Gay ‘King of the Catwalk’ paid by Brunei to mend image?


King of the Catwalk Brunei social media influencer
Images: Facebook

Openly gay Filipino social media influencer Sinon Loresca flew to Brunei a few days ago.

Loresca is a model and social media influencer. He posted a photo of himself at an airport in a revealing blue gown, high heels and tiara, writing, “On my way to Brunei.”

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Once in Brunei, the King of the Catwalk posted a much more conservative image of himself in traditional Muslim dress. The social media influencer even included a head covering.

Loresca’s trip ignited a social media storm in light of Brunei’s recent introduction of Sharia law. The laws include death by stoning for homosexuals and other adulterers, whipping for lesbians and transgender people and amputation for thieves.

The all-powerful Sultan of Brunei last week announced he would extend the current moratorium on the death penalty to these laws. However, he never rescinded the laws or the punishments.

Sinon Loresca, King of the Catwalk

Loresca is famous in the Philippines for his rags to riches story. When he came out to his family at 18 his mother threw his high school diploma in the garbage and him out of the house.

Loresca told GQ in 2017, “I went to Manilla and stayed around what was basically a garbage mountain.

“I lived with a lot of other homeless people for almost a year.

“I would go through the garbage to find things that I could sell at a local shop, or soda cans and things like that.”

Loresca became instafamous when his first cat-walking video went viral in 2016.

The King of the Catwalk now lives part-time in England with his husband but returns to the Philippines frequently for television appearances.

Social media storm

Once in Brunei Loresca posted a photograph of himself conservatively dressed in a post which caused a social media storm.

“I must say ‘BRUNIE’ [sic] is one of the safest country on earth. Lovely and friendly people. Some news so exaggerated – stoned to death is not real. NOT AT ALL. BRUNIE [sic] is a beautiful country. Period.”

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Argument raged between commenters.

Some asked whether the sultan paid him.

Fayeem from Bangladesh said, “If Brunei that much safe than wear those high heels and gown and see how safe this country for you. Btw, how much has the sultan’s authority paid you?”

Rito from Mexico asked, “How much did they pay you to go there and announce what a great country Brunei is?”

Loresca’s defenders argued that the news of the Sharia Laws was ‘Fake News’, made up by Western media.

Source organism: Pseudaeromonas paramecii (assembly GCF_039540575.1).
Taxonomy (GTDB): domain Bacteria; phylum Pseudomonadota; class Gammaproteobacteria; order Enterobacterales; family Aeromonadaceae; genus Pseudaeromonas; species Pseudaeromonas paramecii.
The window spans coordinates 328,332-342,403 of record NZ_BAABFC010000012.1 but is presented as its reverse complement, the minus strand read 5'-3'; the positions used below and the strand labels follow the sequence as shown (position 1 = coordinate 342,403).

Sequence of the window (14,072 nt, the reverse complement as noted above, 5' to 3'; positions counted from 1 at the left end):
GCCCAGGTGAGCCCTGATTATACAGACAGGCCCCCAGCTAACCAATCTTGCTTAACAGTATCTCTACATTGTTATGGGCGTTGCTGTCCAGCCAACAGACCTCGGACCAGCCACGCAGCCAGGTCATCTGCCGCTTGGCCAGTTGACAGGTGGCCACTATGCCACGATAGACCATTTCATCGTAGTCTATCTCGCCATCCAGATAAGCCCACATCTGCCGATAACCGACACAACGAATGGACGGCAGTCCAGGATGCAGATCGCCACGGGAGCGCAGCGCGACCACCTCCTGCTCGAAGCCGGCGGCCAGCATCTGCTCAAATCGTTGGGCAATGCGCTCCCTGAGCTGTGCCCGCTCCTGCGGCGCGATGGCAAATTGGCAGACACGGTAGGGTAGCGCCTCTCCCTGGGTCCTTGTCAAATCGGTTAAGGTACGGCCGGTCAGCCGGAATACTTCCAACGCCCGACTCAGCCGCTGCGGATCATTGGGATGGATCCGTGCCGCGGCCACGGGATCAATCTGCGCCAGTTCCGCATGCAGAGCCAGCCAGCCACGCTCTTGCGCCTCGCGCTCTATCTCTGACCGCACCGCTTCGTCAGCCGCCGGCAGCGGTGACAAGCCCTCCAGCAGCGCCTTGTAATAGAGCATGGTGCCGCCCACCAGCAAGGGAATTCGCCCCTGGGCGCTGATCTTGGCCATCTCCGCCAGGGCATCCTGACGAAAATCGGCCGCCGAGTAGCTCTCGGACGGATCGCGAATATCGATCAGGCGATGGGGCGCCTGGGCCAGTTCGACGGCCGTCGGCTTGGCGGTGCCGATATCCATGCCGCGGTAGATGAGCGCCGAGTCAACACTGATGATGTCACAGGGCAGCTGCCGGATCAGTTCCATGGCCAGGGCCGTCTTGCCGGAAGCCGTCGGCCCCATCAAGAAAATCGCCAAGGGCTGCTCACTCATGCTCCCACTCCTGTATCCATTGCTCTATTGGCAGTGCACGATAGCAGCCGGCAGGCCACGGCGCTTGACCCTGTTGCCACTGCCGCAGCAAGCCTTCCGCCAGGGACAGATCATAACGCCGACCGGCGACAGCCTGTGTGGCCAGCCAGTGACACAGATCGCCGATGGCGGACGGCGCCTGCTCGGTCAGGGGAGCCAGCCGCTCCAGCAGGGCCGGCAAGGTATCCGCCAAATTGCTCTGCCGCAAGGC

Of course, Brunei itself has no free press not freedom of speech. Even the country’s official history taught in schools is a fiction designed to aggrandise the ruling Bolkiah family.

Gay Bruneian refugee

Shahiran Shahrani is a gay Bruneian and a refugee in Canada. Shahiran was previously a Bruneian public servant. After a Facebook post complaining about increased halal charges, Shahiran faced charges of sedition.

Expecting a possible sentence of a year’s jail, he fled Brunei after the government changed the law to increase his potential jail term to ten years.

He said on Facebook that Loresca’s trip surprised him and suggested powerful Bruneian interests sanctioned the trip.

“I tip my hat off to whoever orchestrated this,” he wrote. “Bruneians don’t see the subtle power play at work here. Someone near the top of the Bruneian food chain has obviously invited the man and guaranteed his safety.

“In a direct slap in the face to the Mufti office and Ministry of Religious Affairs. The Islamist’s contingent.

“I bet those guys are bristling but with the sultan openly breaking with the mufti over Syariah. Other members of the royal family are also obviously getting their shots in as well.

“I stand corrected. There’s hope for this country yet.”

Since his first post Loresca again made an almost identical post, prompting further suspicion the sultanate paid for his visit. Loresca himself says he is in Brunei for a party.

“Don’t think too much guys about those pieces. Muslim people are nice and kind. Sometimes the news is exaggerated…

“Remember as long as we don’t hurt a person, nothing will happen too bad.”

Despite Loresca’s trust in the Bruneian government, the news of the laws is neither fake nor exaggerated. The Sultan’s own attorney-general published them on a government website. The Sultan also acknowledged the laws were fact in his initial defence of them, and again in his backdown.

Benjamin Ring took the King of the Catwalk to task in a Facebook post.

“Wear what you are able to in the Philippines (and got you famous) and get back to us about how great Brunei is.

“You can dress up in this costume for a few days and say how “welcoming” the country is, but you could NEVER have been who you are and what allowed you your successes.”

Loresca is due in Singapore by the end of the week for paid events there.

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